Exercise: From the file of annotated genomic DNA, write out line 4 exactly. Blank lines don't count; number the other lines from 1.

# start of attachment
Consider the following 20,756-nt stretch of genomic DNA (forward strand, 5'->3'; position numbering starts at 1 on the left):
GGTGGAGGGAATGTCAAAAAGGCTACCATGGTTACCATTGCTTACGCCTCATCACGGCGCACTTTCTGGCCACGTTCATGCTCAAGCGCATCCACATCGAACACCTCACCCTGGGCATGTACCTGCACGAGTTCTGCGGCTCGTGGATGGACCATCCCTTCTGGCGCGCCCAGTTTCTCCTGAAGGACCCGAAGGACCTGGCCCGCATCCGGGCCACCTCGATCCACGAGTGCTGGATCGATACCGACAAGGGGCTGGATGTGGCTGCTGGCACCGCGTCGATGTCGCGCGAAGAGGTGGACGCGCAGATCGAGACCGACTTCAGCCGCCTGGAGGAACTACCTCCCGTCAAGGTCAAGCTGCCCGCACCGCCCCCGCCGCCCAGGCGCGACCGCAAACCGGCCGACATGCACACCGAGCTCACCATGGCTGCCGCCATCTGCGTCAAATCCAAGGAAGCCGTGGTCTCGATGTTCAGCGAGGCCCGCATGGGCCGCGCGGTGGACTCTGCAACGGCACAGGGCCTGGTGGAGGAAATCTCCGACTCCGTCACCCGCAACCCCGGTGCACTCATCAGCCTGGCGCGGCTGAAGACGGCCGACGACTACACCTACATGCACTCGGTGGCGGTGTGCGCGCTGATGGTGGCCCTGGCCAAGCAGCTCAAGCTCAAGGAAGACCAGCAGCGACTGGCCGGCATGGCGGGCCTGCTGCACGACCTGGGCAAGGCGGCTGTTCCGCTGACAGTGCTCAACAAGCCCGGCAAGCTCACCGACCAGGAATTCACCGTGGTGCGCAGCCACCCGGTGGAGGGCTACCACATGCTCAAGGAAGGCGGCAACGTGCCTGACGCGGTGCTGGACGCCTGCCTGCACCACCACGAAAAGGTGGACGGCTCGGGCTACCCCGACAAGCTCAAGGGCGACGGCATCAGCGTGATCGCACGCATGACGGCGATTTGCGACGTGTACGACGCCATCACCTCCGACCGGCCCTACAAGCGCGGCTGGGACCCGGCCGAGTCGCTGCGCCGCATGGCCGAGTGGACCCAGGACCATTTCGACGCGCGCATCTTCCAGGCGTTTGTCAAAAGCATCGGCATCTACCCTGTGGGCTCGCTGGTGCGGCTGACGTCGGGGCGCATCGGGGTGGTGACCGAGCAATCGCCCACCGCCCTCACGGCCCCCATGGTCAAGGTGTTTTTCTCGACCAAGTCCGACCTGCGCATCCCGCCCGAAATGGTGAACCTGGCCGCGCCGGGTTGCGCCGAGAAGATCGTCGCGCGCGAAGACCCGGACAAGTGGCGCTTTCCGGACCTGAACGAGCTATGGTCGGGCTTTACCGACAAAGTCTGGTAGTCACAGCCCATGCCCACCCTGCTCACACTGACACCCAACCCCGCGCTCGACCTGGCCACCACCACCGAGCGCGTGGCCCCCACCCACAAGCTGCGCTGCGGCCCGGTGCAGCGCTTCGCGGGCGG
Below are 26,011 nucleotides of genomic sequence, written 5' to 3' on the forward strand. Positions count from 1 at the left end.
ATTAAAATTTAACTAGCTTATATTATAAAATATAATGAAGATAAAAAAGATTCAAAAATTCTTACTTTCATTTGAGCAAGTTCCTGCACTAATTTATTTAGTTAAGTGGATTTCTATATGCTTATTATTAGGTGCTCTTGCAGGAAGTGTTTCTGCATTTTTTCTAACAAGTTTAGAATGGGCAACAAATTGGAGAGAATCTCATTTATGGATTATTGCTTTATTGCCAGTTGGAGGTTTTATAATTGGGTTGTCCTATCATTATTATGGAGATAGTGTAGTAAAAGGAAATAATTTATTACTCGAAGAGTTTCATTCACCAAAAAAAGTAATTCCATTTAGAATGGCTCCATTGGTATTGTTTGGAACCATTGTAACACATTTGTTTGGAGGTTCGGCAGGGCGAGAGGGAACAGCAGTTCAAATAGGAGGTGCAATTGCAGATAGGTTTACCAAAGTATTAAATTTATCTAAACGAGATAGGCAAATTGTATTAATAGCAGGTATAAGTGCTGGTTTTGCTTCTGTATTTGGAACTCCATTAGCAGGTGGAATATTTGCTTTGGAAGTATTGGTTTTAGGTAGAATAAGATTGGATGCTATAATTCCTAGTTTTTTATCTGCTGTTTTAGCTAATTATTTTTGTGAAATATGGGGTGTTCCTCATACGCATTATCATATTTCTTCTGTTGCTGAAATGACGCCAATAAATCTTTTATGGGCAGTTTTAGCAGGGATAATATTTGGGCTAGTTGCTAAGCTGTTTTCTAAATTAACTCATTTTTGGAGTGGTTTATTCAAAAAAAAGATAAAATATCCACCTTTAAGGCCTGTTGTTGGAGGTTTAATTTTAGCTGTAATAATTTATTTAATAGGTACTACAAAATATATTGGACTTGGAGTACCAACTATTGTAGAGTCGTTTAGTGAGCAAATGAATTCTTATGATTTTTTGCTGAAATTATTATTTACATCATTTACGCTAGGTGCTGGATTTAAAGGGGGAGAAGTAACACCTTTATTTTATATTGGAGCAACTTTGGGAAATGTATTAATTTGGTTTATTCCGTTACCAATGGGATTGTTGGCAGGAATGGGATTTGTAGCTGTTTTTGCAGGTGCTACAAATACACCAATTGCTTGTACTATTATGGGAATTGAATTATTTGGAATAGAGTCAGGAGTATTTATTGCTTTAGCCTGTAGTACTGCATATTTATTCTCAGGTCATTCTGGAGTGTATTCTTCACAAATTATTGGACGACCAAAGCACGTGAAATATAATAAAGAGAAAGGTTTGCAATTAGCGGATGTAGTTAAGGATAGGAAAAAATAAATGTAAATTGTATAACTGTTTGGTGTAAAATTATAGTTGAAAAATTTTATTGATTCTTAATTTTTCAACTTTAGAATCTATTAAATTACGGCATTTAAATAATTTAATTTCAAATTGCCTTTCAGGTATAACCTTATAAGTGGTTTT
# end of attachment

ATTAAAATTTAACTAGCTTATATTATAAAATATAATGAAGATAAAAAAGATTCAAAAATTCTTACTTTCATTTGAGCAAGTTCCTGCACTAATTTATTTAGTTAAGTGGATTTCTATATGCTTATTATTAGGTGCTCTTGCAGGAAGTGTTTCTGCATTTTTTCTAACAAGTTTAGAATGGGCAACAAATTGGAGAGAATCTCATTTATGGATTATTGCTTTATTGCCAGTTGGAGGTTTTATAATTGGGTTGTCCTATCATTATTATGGAGATAGTGTAGTAAAAGGAAATAATTTATTACTCGAAGAGTTTCATTCACCAAAAAAAGTAATTCCATTTAGAATGGCTCCATTGGTATTGTTTGGAACCATTGTAACACATTTGTTTGGAGGTTCGGCAGGGCGAGAGGGAACAGCAGTTCAAATAGGAGGTGCAATTGCAGATAGGTTTACCAAAGTATTAAATTTATCTAAACGAGATAGGCAAATTGTATTAATAGCAGGTATAAGTGCTGGTTTTGCTTCTGTATTTGGAACTCCATTAGCAGGTGGAATATTTGCTTTGGAAGTATTGGTTTTAGGTAGAATAAGATTGGATGCTATAATTCCTAGTTTTTTATCTGCTGTTTTAGCTAATTATTTTTGTGAAATATGGGGTGTTCCTCATACGCATTATCATATTTCTTCTGTTGCTGAAATGACGCCAATAAATCTTTTATGGGCAGTTTTAGCAGGGATAATATTTGGGCTAGTTGCTAAGCTGTTTTCTAAATTAACTCATTTTTGGAGTGGTTTATTCAAAAAAAAGATAAAATATCCACCTTTAAGGCCTGTTGTTGGAGGTTTAATTTTAGCTGTAATAATTTATTTAATAGGTACTACAAAATATATTGGACTTGGAGTACCAACTATTGTAGAGTCGTTTAGTGAGCAAATGAATTCTTATGATTTTTTGCTGAAATTATTATTTACATCATTTACGCTAGGTGCTGGATTTAAAGGGGGAGAAGTAACACCTTTATTTTATATTGGAGCAACTTTGGGAAATGTATTAATTTGGTTTATTCCGTTACCAATGGGATTGTTGGCAGGAATGGGATTTGTAGCTGTTTTTGCAGGTGCTACAAATACACCAATTGCTTGTACTATTATGGGAATTGAATTATTTGGAATAGAGTCAGGAGTATTTATTGCTTTAGCCTGTAGTACTGCATATTTATTCTCAGGTCATTCTGGAGTGTATTCTTCACAAATTATTGGACGACCAAAGCACGTGAAATATAATAAAGAGAAAGGTTTGCAATTAGCGGATGTAGTTAAGGATAGGAAAAAATAAATGTAAATTGTATAACTGTTTGGTGTAAAATTATAGTTGAAAAATTTTATTGATTCTTAATTTTTCAACTTTAGAATCTATTAAATTACGGCATTTAAATAATTTAATTTCAAATTGCCTTTCAGGTATAACCTTATAAGTGGTTTT